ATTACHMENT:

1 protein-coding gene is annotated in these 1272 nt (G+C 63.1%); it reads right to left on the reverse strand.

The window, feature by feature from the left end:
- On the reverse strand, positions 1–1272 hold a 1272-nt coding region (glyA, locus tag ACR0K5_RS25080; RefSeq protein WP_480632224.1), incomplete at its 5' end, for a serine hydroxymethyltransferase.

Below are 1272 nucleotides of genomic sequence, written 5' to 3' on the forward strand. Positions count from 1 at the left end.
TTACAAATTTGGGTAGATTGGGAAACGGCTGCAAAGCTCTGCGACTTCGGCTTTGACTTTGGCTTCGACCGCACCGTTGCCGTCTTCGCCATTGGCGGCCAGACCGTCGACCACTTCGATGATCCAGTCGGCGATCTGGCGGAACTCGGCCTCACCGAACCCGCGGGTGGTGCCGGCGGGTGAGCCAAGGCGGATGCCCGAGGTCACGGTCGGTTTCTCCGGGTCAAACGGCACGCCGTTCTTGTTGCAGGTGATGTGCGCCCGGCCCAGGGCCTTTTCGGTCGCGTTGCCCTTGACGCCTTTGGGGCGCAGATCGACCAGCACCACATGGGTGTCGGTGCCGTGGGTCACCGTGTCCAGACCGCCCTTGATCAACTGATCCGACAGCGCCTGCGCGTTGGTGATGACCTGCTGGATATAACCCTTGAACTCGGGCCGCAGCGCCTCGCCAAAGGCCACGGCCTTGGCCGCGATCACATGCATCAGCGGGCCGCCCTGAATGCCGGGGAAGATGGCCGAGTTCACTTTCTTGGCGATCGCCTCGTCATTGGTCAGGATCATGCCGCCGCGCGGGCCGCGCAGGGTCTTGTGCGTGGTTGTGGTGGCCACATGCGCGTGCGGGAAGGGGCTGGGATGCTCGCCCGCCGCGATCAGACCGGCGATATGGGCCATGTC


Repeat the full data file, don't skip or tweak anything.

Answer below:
1 protein-coding gene is annotated in these 1272 nt (G+C 63.1%); it reads right to left on the reverse strand.

The window, feature by feature from the left end:
- On the reverse strand, positions 1–1272 hold a 1272-nt coding region (glyA, locus tag ACR0K5_RS25080; RefSeq protein WP_480632224.1), incomplete at its 5' end, for a serine hydroxymethyltransferase.

Below are 1272 nucleotides of genomic sequence, written 5' to 3' on the forward strand. Positions count from 1 at the left end.
TTACAAATTTGGGTAGATTGGGAAACGGCTGCAAAGCTCTGCGACTTCGGCTTTGACTTTGGCTTCGACCGCACCGTTGCCGTCTTCGCCATTGGCGGCCAGACCGTCGACCACTTCGATGATCCAGTCGGCGATCTGGCGGAACTCGGCCTCACCGAACCCGCGGGTGGTGCCGGCGGGTGAGCCAAGGCGGATGCCCGAGGTCACGGTCGGTTTCTCCGGGTCAAACGGCACGCCGTTCTTGTTGCAGGTGATGTGCGCCCGGCCCAGGGCCTTTTCGGTCGCGTTGCCCTTGACGCCTTTGGGGCGCAGATCGACCAGCACCACATGGGTGTCGGTGCCGTGGGTCACCGTGTCCAGACCGCCCTTGATCAACTGATCCGACAGCGCCTGCGCGTTGGTGATGACCTGCTGGATATAACCCTTGAACTCGGGCCGCAGCGCCTCGCCAAAGGCCACGGCCTTGGCCGCGATCACATGCATCAGCGGGCCGCCCTGAATGCCGGGGAAGATGGCCGAGTTCACTTTCTTGGCGATCGCCTCGTCATTGGTCAGGATCATGCCGCCGCGCGGGCCGCGCAGGGTCTTGTGCGTGGTTGTGGTGGCCACATGCGCGTGCGGGAAGGGGCTGGGATGCTCGCCCGCCGCGATCAGACCGGCGATATGGGCCATGTC